“Two overjoyed kids in a candy store!” that’s what we transformed into as we pushed open the glass door of Al Samadi sweet shop in Deira. Surrounded by trays full of sweet treats in all hues, oozing appetizing aromas, it was overwhelming to make an appropriate choice to begin our sugary adventure. So, we hopped from one end of the store to the other, curiously absorbing each colourful detail of the Middle eastern delicacies on display, asking the patient Filipina shop attendant for their names, toppings and ingredients. This conversation opened a window to the several unique Arabic desserts I had never heard of, let alone tasted.
Now here I have to confess that I have never been a big fan of baklava and kunafa, the most common Arabic desserts laid out in iftar meals and in Middle eastern restaurant menus. But I have enjoyed eating milk based puddings — Umm Ali and Mahalabia. That is why we started our culinary trip at Al Samadi — with the familiar bowl of Mahalabia — only this one was covered generously with sliced pistachios, slivers of almonds, topped with cream and cherry and looked more like the pastry version of Mahalabia.
Creamy and crunchy, we savoured each spoonful of the milk dessert made by boiling corn starch mixed with flavoured milk. Interestingly the dessert gets its name from a seventh century Arab general called Al Muhallab ibn Abi Sufra . The general was served the milk pudding by his Persian cook and he liked it so much that he named it after himself. It is today a popular dessert in all the Middle Eastern countries. My first memory of eating Mahalabia was in a street shop in Cairo, a much simpler version topped only with powdered cardamom and pistachios.
The bowl of Mahalabia was accompanied by a cream filled Ghraybeh. These melt in the mouth Middle eastern butter cookies are a staple all year around, but at Al Samadi, the shortbread came with a rich filling of cream, making it a mix of crumbly and sweet squishy when eaten. Well-known in the middle east Ghraybeh has a string of variant pronunciations and diverse ingredients — in Iran it is called qurabiye and is made with almond flour, sugar, egg whites, margarine and pistachios. In Morocco it is made with semolina and goes by the name Ghoriba. It is also an equally popular tea time snack and dessert in Syria, Palestine, Turkey and Greece. This Lebanese version was filled with cream, unique to the country called kashta or ashta. Made by boiling milk with a tinge of rose or orange blossom, kashta is a local delicacy and used as a filling for many other desserts. At al Samadi most of the sweets, specially made for Ramadan, were filled with kashta.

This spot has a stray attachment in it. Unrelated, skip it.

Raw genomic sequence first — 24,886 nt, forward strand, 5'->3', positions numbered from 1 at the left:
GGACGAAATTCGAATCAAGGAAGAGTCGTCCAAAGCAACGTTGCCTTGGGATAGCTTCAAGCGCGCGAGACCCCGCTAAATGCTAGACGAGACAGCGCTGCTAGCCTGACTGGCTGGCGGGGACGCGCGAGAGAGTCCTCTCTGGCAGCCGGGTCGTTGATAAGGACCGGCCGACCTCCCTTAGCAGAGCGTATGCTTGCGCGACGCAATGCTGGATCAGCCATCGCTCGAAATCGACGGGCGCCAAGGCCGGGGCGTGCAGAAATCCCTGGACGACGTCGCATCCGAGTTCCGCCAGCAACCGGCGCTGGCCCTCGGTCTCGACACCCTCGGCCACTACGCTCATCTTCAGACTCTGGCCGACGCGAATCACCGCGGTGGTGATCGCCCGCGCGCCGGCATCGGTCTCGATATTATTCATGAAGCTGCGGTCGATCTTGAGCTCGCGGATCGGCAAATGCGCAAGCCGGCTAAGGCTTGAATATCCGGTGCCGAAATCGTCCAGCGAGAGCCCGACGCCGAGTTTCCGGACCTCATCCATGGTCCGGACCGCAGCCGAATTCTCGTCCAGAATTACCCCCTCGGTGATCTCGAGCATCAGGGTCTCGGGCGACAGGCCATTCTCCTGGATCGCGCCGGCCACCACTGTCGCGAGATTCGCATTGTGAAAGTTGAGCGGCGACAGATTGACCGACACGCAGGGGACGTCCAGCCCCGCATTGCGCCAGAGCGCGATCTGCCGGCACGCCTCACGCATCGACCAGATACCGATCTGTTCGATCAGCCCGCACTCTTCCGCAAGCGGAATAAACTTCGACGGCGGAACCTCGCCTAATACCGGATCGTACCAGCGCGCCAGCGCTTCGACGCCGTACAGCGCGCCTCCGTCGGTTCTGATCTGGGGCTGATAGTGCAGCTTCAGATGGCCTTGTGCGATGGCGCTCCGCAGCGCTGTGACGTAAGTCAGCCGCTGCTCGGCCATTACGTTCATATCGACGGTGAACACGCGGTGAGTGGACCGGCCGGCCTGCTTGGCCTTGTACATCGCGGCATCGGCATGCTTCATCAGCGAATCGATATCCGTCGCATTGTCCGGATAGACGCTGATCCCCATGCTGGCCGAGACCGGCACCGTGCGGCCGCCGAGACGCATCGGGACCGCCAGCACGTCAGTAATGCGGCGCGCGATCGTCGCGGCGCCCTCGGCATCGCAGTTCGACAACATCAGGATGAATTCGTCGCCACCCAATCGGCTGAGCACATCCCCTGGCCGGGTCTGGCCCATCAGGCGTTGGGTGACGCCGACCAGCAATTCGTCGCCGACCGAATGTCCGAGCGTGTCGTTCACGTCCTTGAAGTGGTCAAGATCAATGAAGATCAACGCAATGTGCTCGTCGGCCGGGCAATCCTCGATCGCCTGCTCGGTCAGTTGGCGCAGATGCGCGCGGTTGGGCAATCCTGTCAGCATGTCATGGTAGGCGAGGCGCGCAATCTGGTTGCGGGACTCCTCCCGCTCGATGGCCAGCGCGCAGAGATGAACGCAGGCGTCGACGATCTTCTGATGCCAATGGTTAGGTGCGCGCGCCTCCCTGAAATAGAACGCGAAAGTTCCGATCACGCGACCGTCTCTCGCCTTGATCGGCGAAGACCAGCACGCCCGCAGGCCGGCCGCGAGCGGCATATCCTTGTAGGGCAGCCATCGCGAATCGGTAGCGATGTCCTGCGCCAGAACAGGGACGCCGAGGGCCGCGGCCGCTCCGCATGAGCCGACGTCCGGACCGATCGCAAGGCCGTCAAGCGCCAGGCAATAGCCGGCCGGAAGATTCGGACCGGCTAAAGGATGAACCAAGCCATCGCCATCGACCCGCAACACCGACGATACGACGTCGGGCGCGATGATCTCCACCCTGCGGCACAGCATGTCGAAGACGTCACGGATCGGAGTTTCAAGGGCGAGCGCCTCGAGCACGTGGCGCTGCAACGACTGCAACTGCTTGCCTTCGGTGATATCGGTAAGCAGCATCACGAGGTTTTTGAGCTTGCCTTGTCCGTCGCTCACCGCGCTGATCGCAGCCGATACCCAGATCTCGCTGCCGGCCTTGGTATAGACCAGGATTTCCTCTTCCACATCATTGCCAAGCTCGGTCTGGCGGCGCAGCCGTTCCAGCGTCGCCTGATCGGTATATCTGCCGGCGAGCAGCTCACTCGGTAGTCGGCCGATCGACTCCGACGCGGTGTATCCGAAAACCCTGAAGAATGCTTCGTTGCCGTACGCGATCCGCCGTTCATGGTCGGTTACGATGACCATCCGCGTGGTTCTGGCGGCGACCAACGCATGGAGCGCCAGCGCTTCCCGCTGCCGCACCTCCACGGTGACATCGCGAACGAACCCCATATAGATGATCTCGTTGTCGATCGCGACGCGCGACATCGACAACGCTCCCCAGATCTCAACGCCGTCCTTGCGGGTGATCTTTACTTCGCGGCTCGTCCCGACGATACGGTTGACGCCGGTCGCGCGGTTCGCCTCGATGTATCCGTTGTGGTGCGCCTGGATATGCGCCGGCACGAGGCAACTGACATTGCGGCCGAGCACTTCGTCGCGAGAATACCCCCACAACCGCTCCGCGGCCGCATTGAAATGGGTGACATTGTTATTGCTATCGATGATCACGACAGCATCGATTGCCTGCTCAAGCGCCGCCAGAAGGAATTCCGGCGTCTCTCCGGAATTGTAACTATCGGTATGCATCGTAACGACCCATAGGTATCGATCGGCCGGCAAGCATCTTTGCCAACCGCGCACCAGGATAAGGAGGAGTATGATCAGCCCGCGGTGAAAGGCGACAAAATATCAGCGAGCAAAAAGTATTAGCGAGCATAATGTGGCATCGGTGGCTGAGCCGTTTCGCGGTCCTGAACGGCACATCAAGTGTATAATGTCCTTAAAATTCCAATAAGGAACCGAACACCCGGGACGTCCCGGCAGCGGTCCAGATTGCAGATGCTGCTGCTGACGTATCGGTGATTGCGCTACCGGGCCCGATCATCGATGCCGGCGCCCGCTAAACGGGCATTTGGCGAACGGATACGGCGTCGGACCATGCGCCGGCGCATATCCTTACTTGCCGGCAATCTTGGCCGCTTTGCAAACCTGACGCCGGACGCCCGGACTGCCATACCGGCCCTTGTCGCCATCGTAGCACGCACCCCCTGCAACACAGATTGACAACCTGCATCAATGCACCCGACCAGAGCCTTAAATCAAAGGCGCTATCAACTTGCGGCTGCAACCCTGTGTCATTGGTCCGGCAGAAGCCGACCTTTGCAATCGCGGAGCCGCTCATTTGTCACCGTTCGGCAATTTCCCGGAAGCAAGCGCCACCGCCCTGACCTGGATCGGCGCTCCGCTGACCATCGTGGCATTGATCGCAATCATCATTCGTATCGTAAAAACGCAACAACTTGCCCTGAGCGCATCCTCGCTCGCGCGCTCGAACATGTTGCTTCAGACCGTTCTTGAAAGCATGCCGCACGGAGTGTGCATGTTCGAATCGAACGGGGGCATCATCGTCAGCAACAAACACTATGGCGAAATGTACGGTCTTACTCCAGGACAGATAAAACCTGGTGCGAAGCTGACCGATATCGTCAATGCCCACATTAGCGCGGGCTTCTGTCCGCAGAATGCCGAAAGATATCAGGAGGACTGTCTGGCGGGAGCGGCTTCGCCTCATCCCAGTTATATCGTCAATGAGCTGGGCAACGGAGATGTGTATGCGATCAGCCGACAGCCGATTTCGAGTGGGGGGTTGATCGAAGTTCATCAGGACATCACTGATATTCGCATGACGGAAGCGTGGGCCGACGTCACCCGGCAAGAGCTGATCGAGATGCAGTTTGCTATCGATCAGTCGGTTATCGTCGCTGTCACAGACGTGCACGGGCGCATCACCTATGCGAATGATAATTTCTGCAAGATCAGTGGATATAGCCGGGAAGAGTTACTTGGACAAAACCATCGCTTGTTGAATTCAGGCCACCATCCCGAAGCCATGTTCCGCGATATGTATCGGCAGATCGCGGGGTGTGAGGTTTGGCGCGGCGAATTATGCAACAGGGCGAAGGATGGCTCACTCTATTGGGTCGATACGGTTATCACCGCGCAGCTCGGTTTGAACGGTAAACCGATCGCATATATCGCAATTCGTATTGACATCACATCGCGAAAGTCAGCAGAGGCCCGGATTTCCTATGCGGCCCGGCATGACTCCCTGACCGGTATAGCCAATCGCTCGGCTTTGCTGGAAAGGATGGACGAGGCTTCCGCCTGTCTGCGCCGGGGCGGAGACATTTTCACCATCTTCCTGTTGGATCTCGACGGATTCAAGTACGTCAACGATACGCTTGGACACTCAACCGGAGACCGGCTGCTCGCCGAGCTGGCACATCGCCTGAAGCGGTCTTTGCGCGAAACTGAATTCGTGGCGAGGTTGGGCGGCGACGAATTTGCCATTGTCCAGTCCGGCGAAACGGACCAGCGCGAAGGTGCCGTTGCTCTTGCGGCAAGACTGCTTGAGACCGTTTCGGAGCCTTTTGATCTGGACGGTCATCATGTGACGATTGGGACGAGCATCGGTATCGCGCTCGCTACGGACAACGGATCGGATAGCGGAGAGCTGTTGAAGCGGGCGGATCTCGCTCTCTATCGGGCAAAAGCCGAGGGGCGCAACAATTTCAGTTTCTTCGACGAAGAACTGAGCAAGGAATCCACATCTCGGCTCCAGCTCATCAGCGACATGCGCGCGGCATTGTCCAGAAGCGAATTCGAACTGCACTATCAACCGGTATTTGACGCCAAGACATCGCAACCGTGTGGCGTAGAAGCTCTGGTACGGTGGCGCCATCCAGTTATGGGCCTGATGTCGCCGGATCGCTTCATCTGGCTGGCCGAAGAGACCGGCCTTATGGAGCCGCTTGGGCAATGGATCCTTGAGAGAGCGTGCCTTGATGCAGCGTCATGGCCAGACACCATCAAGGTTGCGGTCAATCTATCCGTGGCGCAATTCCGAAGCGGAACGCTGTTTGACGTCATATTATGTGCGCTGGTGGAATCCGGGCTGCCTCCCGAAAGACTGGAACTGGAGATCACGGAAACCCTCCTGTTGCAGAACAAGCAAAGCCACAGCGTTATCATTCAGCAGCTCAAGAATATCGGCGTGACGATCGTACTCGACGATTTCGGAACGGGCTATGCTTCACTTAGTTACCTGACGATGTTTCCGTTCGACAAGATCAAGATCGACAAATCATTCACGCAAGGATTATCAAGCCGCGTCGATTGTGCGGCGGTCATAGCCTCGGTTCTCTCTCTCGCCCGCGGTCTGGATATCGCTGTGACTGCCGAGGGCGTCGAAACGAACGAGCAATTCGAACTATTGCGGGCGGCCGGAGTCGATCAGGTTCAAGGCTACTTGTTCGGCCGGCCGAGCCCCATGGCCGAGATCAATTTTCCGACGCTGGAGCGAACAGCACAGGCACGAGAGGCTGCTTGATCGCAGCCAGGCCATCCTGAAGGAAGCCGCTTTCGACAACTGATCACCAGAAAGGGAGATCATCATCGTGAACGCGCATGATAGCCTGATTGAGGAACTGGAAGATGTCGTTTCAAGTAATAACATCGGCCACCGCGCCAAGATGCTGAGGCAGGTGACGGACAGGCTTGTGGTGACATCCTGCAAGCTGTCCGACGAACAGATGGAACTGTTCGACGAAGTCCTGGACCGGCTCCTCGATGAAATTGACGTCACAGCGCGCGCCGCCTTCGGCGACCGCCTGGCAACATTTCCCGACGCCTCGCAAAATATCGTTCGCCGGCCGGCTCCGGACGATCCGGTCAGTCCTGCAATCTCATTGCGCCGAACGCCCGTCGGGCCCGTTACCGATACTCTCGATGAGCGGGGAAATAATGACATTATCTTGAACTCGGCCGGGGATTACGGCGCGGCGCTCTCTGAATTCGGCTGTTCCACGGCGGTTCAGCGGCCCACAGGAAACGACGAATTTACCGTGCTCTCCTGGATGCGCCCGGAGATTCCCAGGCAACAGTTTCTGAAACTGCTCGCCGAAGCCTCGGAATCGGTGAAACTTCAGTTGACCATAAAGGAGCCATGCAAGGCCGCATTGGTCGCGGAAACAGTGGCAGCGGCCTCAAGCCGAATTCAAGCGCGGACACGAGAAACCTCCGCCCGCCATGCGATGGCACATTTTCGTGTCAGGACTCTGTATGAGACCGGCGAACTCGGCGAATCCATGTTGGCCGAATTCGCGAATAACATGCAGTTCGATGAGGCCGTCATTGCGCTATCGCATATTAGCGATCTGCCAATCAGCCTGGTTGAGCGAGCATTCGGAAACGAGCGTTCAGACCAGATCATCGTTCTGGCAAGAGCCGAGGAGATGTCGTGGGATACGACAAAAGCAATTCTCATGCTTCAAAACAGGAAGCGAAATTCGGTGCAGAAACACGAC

Here they look appetizing as toppings on kunafas and inside qatayefs (the d-shaped folded desserts in the picture). Qatayefs, I discovered, are specially made during Ramadan in many Arab countries. They can have various fillings — including unsalted cheese or an assortment of nuts, are usually fried and coated with sugar syrup or drizzled with powdered sugar.
The kunafa, of course, is more well-known and comes in several shapes and colours. A historic sweet delicacy from the Levant region it is made with phyllo pastry dough and also with semolina. Layered with cheese, cream and nuts kunafas are soaked in sugar syrup. At Al Samadi there were trays full of kunafas, pictured above is the popular bird’s nest (also called osh al bulbul) kunafa filled with ashta and topped with nuts. For this a stringy version of the kunafa dough is used. And for that bright orange colour confectioners add food dye in the kunafas.
In this sweet paradise the most delicious of all desserts turned out to be the mafruka.
Very similar to the kunafa the mafruka is a Lebanese dessert made with crushed pistachio dough, clotted cream and semolina. It was buttery soft, moist and heavenly.
A visit to an arabic sweet shop is incomplete without tasting the baklava. So iconic is the baklava to the Middle East that its origin and invention is widely debated and claimed by several nations in the region.
The crunchy sweet treat is made by layering phyllo pastry dough and chopped nuts, drenched in a sticky sugar syrup. It is typically prepared in large trays and then sliced into different shapes. For the baklava lover Al Samadi has quite a wide range — one of their most popular is the bukaj baklava — it looks like a purse or a parcel (bukaj in Arabic) and is stuffed with pistachios, pine nuts or cashews. The Borma baklava is cylindrical in shape and is made with stringy kunafa dough and nuts. Cashews crushed inside phyllo dough shaped as fingers are called Asabi and chopped pistachios sandwiched between layers of kunafa dough become Basma.
There is quite a staggering variety of Arabic desserts at Al Samadi. There is enough to try one sweet every day of the month, spoken like a true dessert fan. Originally established in Lebanon in 1872 the store today has branches in Ukraine, UK and in the UAE. We hope to come back soon for more luscious times.